Isvind – Gud


Formed in 1992, Norwegian black metallers Isvind quickly made a potent impression on the underground scene, forcibly nudging acclaim along the way with their opening releases. It is fair to say though that it is from their return in 2011, that the band has really reaped the rewards for their creatively imposing and inventive sound and releases. New album Gud continues that progression with a mighty and impressive presence equipped with a blistering tempest of sound fuelling atmospherically charged songs. It is a dramatic and ravenous encounter full of surprises and uncompromising textures, and a release to push Isvind towards the strongest spotlight within the black metal scene.

As its potent predecessor Daumyra, the new album comes through Folter Records and features Isvind as a quartet for the first time. Alongside band founders, vocalists/guitarists Arak Draconiiz and Goblin, the Oslo band is completed by bassist Skævvtroll and drummer Slää, though Gud features Antichristian of Tsjuder who replaced Slää after he broke his arm just before the recording of the album. The encounter itself is a cold and harsh landscape of provocative sound and expression, and as mentioned a great unpredictability which turns strong tracks into fearsomely compelling encounters.

Gud instantly ignites the imagination with opener Flommen and indeed the song’s very first touch. Angelic harmonies fill and seduce the air, their beauty mesmeric yet with a tinge of the siren about them which is realised once guitars and rhythms erupt in controlled but fiery style. There is instantly more of a ravenous maverick tone to the bass which quickly catches the ear and gives heavier darker depth to the increasingly sonically descriptive track. Eventually it pulls up, gathers its intent and surges with a torrent of magnetic riffs and hostile rhythms bound in magnetic guitar enterprise. The raw vocal squalls breathe discontent and venom but are superbly tempered by the returning angels across the increasingly rabid of the song. It is a masterful start to the album, a proposal seeded in the cold wastelands of old school black metal yet blowing with fresh creative winds.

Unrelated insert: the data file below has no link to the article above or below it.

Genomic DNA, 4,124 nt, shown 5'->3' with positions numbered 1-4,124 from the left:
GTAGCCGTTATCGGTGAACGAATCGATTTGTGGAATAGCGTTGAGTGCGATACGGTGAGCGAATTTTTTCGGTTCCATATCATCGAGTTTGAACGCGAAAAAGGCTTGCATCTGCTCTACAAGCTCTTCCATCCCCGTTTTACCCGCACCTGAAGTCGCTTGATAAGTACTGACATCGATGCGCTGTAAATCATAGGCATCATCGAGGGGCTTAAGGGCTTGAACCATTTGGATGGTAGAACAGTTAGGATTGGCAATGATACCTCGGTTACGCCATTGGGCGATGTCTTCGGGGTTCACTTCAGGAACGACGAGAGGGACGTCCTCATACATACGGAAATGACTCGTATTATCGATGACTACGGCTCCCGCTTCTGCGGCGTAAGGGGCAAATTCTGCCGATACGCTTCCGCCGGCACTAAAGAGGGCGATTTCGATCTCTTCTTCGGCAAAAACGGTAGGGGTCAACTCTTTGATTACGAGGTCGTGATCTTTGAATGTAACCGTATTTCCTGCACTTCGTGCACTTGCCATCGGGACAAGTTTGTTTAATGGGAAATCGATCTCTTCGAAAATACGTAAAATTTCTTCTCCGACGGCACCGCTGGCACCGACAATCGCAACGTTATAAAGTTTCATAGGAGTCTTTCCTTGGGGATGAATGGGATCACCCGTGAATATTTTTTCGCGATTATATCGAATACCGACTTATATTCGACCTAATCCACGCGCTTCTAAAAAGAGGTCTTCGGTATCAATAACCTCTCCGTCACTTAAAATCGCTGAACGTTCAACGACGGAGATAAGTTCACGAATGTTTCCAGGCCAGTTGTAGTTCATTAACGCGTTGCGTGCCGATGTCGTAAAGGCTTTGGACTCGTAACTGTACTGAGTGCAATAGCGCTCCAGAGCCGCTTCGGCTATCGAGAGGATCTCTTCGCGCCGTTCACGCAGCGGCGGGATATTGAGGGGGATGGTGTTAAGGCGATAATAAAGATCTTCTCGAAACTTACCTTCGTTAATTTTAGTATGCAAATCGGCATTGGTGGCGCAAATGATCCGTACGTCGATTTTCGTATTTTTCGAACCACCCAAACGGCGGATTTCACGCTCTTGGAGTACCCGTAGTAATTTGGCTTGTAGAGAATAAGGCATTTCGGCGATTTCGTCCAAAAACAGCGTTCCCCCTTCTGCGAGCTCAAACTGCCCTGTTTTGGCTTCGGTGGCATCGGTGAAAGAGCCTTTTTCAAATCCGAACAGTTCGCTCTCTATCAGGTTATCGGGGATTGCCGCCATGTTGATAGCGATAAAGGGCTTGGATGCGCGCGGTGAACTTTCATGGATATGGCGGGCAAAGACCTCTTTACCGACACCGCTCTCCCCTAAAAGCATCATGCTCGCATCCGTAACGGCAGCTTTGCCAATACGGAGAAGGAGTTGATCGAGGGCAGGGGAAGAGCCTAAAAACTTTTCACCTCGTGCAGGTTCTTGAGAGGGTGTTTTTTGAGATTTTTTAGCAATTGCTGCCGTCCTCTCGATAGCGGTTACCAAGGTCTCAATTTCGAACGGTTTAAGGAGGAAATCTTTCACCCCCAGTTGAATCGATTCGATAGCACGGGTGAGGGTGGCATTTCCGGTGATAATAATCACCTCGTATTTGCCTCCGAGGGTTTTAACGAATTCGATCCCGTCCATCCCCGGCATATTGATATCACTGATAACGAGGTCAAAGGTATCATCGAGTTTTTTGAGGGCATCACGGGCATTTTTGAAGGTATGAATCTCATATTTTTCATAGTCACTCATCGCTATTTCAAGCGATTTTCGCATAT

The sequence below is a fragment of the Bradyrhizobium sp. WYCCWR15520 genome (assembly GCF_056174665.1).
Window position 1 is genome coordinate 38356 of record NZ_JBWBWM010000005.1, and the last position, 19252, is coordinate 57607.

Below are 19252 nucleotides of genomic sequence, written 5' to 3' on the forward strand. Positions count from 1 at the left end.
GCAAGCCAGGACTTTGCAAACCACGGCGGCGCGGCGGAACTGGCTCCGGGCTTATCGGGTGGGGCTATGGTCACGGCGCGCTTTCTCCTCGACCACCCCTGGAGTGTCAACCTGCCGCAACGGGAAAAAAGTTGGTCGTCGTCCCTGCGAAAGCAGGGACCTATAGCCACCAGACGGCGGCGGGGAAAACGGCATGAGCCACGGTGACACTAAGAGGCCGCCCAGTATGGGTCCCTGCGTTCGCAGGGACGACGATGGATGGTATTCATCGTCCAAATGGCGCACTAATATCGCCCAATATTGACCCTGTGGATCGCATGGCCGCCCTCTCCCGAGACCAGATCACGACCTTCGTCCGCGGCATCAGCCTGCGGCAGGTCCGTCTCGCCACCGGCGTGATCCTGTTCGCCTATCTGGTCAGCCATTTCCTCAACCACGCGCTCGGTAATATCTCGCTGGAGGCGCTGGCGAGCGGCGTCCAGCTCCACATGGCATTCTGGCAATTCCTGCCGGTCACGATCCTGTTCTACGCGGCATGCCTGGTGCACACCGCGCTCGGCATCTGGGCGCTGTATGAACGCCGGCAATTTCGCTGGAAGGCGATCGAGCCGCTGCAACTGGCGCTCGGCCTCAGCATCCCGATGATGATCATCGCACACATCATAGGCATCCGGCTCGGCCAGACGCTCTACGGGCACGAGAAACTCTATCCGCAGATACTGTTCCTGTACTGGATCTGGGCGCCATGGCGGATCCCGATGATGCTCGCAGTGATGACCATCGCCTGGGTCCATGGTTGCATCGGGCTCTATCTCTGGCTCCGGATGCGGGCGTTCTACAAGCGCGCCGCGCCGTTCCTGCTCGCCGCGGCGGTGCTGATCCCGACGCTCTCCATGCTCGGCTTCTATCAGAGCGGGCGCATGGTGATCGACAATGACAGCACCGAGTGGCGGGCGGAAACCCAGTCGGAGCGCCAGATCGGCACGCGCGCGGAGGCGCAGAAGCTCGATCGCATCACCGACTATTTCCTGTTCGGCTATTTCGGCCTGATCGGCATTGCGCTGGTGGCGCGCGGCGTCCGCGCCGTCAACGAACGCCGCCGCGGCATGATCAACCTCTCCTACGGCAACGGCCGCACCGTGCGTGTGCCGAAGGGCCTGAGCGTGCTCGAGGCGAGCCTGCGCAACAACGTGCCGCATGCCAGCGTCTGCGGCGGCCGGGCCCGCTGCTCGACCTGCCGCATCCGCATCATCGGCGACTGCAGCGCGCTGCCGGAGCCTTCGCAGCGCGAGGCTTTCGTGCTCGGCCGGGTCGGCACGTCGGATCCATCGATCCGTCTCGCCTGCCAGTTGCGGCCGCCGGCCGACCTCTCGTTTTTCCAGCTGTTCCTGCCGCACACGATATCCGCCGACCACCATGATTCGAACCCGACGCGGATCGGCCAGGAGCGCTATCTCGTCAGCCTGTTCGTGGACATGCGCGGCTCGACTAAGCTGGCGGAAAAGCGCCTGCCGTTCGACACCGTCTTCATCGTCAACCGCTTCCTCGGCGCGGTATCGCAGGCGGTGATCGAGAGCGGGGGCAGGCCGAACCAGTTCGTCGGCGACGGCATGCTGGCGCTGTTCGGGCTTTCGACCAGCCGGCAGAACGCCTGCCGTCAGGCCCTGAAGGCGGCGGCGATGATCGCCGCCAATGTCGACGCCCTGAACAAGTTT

Isvind - Gud - Artwork_RingMasterReview   The rich beginning continues with Ordet, grooves and hooks as ready to engage the senses as the barbarous onslaught of riffs and rhythms. It is a contagious mix, bursts of hostility taking seconds of captivating breath throughout as the guitars continue to relentlessly spin their more refined bait across the sonic and emotional ravishment. The track perpetually keeps attention gripped with every pestilential surge which in turn is disrupted by expectation defeating invention, a trait repeated across Gud and indeed following track Himmelen. Its air, as those before it, might suggest uncomfortable and stark landscapes but its uncompromising presence is a full on charge of musical and emotional rabidity, one uncaging brutality rather than ambient suggestiveness and just as riveting.

Dåren leaps in next with an irresistible rock ‘n’ roll swagger and an addictive grooming to its contagious presence, grooves and rhythms a tenacious temptation and violent shuffle respectively never missing a beat in stirring up body and passions of those it simultaneously and venomously violates. The track is outstanding, and only increases its persuasion when sonic and vocal strains of acidity and imagination spill their taunting bait across its insatiable trespass of the senses.